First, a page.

This is a challenge that is amplified by the fact that, given the importance of quality of service and the need to scale to harden the network ahead of V1, Pocket Network cannot compromise on expectations regarding new chain launches. To provide the quality of service that both our node runners and applications expect, we set expectations for external contributors that aligned with the expectations that we have for ourselves with internal chain launches.
As a result, chain launches with external contributors require dedicated internal oversight and ongoing asynchronous communication and task coordination between internal and external contributors. We quickly learned that contributor education is not just in the recruitment stage, but is required throughout an entire chain launch process. For example, you may be an experienced business development leader, but there will still be a large learning curve in getting up to speed with how Pocket Network initiates partnerships with chain foundations. Learning curves like this contribute to the cost of coordinating with external partners.
TL;DR – Given the need to focus on revenue-generating and network stabilizing activities such as portal monetization, we do not believe the coordination costs of fusing the community so closely with our internal activities is where we should, or where the community wants us to, invest our efforts at this time.
In line with our mission to provide unstoppable infrastructure to anyone, we believe in providing the best quality of service for all network participants, which includes guaranteeing uptime, correctness, and security.
As part of bootstrapping a new blockchain, DevOps members are required to provide backup infrastructure in the form of altruist nodes. An altruist node acts as a source of truth for on-chain data correctness but receives no rewards. When an altruist node is hosted outside of Pocket Network, Inc., there is no visibility into performance details — all that can be known is if an altruist is on or offline.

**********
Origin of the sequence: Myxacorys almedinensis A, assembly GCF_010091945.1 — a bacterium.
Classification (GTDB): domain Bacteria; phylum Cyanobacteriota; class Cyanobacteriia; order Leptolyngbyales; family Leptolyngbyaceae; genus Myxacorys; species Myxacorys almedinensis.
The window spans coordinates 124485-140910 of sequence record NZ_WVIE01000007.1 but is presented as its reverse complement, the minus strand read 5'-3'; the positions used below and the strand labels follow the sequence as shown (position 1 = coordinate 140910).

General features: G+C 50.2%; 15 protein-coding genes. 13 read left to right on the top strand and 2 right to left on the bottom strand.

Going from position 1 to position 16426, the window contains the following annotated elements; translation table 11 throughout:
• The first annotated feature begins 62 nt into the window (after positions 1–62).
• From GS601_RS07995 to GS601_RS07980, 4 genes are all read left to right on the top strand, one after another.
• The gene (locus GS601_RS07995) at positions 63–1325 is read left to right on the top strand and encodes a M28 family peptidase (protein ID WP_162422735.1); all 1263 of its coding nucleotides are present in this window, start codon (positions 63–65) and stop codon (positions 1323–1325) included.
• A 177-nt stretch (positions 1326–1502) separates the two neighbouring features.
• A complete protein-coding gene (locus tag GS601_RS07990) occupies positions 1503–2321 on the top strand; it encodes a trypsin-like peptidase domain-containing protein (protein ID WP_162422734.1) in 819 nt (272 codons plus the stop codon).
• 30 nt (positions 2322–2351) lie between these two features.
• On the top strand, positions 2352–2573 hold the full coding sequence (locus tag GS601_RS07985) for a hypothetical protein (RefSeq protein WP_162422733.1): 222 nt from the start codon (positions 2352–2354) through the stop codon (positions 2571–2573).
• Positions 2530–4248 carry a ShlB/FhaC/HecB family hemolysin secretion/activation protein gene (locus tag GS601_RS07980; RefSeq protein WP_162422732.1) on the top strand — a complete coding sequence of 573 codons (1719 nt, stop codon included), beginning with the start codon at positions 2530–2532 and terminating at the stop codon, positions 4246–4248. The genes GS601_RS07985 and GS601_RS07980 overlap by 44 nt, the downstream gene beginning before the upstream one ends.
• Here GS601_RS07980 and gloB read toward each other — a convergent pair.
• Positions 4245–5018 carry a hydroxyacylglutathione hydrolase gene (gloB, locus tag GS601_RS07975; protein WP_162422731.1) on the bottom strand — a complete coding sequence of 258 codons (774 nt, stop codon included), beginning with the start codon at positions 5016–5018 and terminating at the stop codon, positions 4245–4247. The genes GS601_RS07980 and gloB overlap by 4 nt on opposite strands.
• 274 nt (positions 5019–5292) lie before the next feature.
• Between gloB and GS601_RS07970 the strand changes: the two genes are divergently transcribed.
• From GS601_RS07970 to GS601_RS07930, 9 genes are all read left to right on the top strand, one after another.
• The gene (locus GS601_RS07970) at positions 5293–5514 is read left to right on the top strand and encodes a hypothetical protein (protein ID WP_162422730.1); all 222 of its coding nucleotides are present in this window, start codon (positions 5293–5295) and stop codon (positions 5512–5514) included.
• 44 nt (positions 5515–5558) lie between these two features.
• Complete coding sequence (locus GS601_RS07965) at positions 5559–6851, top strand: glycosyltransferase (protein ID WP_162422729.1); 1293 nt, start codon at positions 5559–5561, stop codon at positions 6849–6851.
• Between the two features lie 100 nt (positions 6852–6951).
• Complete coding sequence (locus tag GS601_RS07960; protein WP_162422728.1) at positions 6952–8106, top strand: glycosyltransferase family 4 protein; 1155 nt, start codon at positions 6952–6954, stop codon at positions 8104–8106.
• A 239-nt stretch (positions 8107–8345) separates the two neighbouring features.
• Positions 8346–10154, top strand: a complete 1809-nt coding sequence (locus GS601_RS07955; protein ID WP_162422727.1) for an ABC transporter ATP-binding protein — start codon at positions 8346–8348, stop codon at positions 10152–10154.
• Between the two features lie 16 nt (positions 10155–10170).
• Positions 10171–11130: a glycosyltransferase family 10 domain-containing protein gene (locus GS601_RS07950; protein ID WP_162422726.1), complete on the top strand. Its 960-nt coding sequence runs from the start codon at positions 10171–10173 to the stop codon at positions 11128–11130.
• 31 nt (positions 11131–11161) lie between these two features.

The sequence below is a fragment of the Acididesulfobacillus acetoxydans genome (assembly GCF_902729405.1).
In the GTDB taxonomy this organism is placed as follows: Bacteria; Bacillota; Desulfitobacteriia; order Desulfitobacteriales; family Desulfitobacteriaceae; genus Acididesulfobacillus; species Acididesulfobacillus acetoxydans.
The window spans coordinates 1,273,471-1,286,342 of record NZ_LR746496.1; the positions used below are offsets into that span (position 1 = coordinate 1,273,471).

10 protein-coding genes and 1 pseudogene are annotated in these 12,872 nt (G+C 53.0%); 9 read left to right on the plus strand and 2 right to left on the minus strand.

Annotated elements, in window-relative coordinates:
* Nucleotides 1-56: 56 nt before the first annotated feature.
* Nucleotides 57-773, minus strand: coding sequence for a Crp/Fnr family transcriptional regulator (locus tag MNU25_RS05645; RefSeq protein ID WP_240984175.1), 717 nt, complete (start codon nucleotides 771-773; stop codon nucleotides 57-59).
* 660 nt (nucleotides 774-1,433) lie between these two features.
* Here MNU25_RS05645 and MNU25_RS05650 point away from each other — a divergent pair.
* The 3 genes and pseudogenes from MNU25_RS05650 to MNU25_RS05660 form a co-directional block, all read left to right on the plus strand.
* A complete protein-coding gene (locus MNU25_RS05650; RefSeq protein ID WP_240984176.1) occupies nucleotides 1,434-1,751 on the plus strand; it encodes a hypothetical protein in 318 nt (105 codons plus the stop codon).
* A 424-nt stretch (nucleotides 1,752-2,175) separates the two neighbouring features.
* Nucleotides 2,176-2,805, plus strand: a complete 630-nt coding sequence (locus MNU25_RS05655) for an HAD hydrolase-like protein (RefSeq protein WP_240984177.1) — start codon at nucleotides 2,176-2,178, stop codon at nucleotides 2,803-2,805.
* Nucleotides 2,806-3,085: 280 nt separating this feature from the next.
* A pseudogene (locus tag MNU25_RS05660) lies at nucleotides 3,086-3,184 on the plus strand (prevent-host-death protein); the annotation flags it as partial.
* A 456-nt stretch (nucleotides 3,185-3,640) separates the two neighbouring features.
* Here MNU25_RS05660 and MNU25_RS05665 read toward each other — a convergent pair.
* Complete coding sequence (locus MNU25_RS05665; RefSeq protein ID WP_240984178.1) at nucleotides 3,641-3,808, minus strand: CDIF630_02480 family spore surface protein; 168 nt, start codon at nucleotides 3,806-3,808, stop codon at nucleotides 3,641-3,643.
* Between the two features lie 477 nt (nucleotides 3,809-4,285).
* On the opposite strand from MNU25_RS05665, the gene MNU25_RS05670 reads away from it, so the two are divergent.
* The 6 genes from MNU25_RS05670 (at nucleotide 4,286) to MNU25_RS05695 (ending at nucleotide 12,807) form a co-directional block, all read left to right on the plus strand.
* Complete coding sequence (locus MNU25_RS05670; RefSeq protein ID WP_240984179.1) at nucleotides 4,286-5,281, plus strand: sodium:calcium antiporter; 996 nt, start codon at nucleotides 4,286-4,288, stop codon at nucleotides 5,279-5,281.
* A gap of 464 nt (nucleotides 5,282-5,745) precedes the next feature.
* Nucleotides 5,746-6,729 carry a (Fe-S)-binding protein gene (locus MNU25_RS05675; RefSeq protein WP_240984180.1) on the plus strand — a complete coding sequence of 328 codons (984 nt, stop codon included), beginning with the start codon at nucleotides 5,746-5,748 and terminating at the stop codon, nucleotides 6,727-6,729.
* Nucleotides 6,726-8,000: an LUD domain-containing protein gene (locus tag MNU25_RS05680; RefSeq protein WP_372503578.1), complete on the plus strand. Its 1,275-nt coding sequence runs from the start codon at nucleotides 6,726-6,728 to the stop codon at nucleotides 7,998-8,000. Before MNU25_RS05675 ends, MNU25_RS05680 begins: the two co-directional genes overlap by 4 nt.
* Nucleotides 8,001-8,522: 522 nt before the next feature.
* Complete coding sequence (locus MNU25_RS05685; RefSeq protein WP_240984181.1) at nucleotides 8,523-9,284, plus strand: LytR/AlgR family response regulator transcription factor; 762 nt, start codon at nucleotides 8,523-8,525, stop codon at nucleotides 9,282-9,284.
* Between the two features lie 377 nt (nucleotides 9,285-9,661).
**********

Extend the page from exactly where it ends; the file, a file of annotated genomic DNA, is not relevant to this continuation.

Without easier ways to monitor externally hosted altruist nodes and to guarantee that they are always online serving correct data, we cannot properly externalize this aspect of blockchain integrations with Pocket Network. The cost to contributors is also quite high, but without this infrastructure, rewarding DevOps contributors would be less justified.
TL;DR – We believe that to guarantee the correctness of service and to remove burdensome infrastructure costs from external contributors, all altruist nodes should be hosted by Pocket Network, Inc. until better external monitoring methods are available.
Pacing Down the Program
Given these challenges, we are electing to immediately pause TriForce until more resources are available to manage the program sustainably. Since there are existing contributors and ongoing launches, we will be finishing up outstanding activities and honoring existing commitments through the end of 2022.
This means that all existing external contributors will continue to receive income for their chain launches and contribute to growth through EoY. All other TriForce funding will remain with the Pocket DAO.
Steps have already been taken to re-route the external altruist node traffic to Pocket Network, Inc. managed nodes. All DevOps contributors have been notified to pace down this infrastructure on their end and start saving on costs.